Night two of Toiletpalooza was somewhat less eventful. There was no buzz in the building that night, even with Jeter looking to pass Mantle on the all-time hits list after tying him the night before. Partly explaining this was the pitching matchup between a past-his-prime Yankees pitcher Mike Mussina who, while he’s been successful this year, is equal parts boring and unlikeable — and maybe a teeny bit racist — and Toronto’s Jesse Litsch, whose big claim to fame is that he once served as a bat boy for the Tampa Bay Devil Rays.

Not exactly the easiest guy to believe in, 2008 numbers notwithstanding (he was 7-1 with a 3.18 ERA prior to his start.) Still, he was all that was standing between Toiletpalooza being considered a rousing success as opposed to a moderate one.

We arrived a little late to this game. What this means when you go to Yankee Stadium is that you’re permitted to enter the Toilet so long as you demonstrate that you don’t have any recording equipment or bottles. It was a strange list of items they were rattling off — my buddy Madden and I debated on whether or not they suggested that you weren’t allowed to bring cats into the building. I also noticed that they said nothing about firearms into the venue, so perhaps they’ve relaxed that policy. Well, it’s been almost seven years.

Anyway, the details on this game are a little hazy. Whereas I got a scorecard for the first game and kept meticulous notes of what was going on — right down to Joba’s pitch count, because I’m a geek, you see — my late arrival combined with the fact that I’d have to pay seven bucks for another copy of Yankee Magazine made my decision an easy one. It also gave me a chance to take in that aura of the Toilet that they always talk about on TV.

Did I mention it was raining? Well, it was. Luckily, our seats were so ungodly high that we were actually covered by the rim of the Stadium. What this meant was that people in the lower section began scrambling when the rain started to pick up and proceeded to go through a shuttle run drill for much of the night.

We had plenty of time to make note of this because Mussina and Litsch are, as noted, boring fucking pitchers. Whereas Joba threw three 100+ MPH fastballs the night before, the two starters combined for maybe that many 90+ heaters during the game. And that was on the Yankee Stadium radar gun, which I have reason to believe is a bit on the generous side. Like, it’s probably what cops use.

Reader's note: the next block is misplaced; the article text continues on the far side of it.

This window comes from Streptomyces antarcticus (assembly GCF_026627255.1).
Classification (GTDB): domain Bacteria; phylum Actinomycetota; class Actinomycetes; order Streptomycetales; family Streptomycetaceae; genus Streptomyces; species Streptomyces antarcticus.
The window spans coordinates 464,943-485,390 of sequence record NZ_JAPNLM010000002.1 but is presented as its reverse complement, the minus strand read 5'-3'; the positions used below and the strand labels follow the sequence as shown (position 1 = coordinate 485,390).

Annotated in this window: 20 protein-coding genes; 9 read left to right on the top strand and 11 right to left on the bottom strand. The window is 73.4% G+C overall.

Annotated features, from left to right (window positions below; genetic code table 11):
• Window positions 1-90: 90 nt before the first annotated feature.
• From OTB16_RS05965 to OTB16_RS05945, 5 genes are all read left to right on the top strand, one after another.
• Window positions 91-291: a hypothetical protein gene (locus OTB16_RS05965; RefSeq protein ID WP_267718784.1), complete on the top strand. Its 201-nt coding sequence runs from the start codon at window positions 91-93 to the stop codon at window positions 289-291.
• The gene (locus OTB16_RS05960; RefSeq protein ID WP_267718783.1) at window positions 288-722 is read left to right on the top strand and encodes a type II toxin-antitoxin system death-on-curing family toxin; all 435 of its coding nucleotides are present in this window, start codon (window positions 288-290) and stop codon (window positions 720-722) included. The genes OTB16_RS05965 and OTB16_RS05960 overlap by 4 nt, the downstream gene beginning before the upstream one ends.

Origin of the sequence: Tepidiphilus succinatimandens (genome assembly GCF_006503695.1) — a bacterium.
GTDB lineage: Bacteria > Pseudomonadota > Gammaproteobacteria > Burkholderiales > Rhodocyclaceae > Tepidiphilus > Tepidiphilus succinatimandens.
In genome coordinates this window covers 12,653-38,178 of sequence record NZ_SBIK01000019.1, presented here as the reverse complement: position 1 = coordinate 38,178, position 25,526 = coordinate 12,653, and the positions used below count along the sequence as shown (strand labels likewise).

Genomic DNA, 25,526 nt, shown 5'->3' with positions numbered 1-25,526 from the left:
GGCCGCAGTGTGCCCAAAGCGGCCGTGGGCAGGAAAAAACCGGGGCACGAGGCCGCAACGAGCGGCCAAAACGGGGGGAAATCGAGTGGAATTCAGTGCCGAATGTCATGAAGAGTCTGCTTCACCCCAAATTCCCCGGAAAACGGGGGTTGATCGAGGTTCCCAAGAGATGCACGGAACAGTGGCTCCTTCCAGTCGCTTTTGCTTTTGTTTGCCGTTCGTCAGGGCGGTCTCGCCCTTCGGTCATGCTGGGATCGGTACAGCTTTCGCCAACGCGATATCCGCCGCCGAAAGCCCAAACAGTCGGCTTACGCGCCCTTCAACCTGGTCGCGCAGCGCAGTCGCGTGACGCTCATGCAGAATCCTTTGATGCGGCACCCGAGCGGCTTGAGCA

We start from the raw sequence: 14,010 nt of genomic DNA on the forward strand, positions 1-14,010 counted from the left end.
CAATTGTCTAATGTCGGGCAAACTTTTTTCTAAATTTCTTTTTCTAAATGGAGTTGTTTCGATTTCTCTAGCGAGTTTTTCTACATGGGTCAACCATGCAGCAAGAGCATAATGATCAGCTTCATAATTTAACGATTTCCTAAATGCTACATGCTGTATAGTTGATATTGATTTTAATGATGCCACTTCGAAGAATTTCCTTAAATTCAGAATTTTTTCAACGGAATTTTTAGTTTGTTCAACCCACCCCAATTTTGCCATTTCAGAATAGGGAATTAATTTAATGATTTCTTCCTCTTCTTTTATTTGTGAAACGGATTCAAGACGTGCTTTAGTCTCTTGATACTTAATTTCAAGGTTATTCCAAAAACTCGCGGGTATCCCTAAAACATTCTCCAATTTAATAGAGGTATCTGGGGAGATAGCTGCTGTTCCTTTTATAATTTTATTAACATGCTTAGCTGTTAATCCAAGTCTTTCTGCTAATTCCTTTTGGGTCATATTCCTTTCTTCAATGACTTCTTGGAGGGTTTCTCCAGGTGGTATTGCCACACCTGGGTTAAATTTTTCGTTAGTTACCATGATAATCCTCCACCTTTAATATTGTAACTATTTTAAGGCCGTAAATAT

Keeping with the theme of boredom, even the player notes on Toiletvision reached a point of inanity. Madden and I started to observe these notes early on when I pointed out that they would routinely post statistics that had little or no bearing on the situation at hand. “Melky Cabrera batted .461 on a recent road trip,” “Jose Molina has thrown out some baserunners,” “Matt Stairs was born in Canada.”

But our favorite had to be when third string Blue Jays catcher Curtis Thigpen came to the plate. Thigpen boasted a robust batting average of .000 with 0 home runs and 0 runs batted in. So how did they spin this one?


Poor bastard.

Anyway, not much else to talk about as far as the actual game went. Yankees won 5-1, Mariano came in and destroyed some people, Kyle Farnsworth was booed when he entered prior to Mo. Standard fare.

Oh and Jeter got his 2,416th career hit to pass Mickey Mantle on the all-time hit list. Mussina also set some kind of record, passing some dweeb for 7th place all-time on the Yankees strikeout list. This occurred after Jeter got his standing ovation for passing Mantle and, as you may have guessed, nobody cared.

We evacuated the premises and headed to the subway station so Madden could pick up a Metrocard. This took longer than expected. As he was getting the card, I was standing around, and I noticed what can best be described as a compressed Mexican gesturing towards my backwards-Sox-cap-wearing self. Hey, whatever, I thought.

So Madden finally got his card and we were ready to bounce. So we start to head downstairs, and I see El Guapo leaving his group of friends, all in Yankees gear, naturally, and approaching out of the corner of my eye. So I kind of freeze a little bit and make sure he’s still approaching. And he is. And just as he reaches me, I turn towards him, and he reacts by just standing there looking kind of dumbfounded, maybe a little heartbroken. I’m not sure what his master plan was — perhaps he was going to knock my cap off of my head, thereby wounding my soul — but whatever it was apparently involved me not paying attention.

Which I found to be a popular trend amongst the vocally anti-Sox fans during Toiletpalooza. They wait until there’s about a six of them around to shout insults (and what insults they were. “Get a haircut, Sox faggot!” “Hey Sox, you’re gay!”). I wasn’t confronted face-to-face at all, which is pretty comical since I’m about 5’8 and a buck fifty since I gave up In-N-Out Burger over the winter (that actually reminds me, I was heckled by someone slightly taller and visibly heavier than me to lose weight while leaving the game on Wednesday. That ruled.) Seriously, what was I going to do?

I guess what I’m trying to say is, the Yankees suck, their fans are a bunch of pussies, Derek Jeter is undeserving of praise and I can’t wait for the Toilet to be shut the fuck down forever.

P.S.: The P.A. guy doing the bad impression of Bob Sheppard is a nice touch, you soulless assholes.

Next stop, Philadelphia!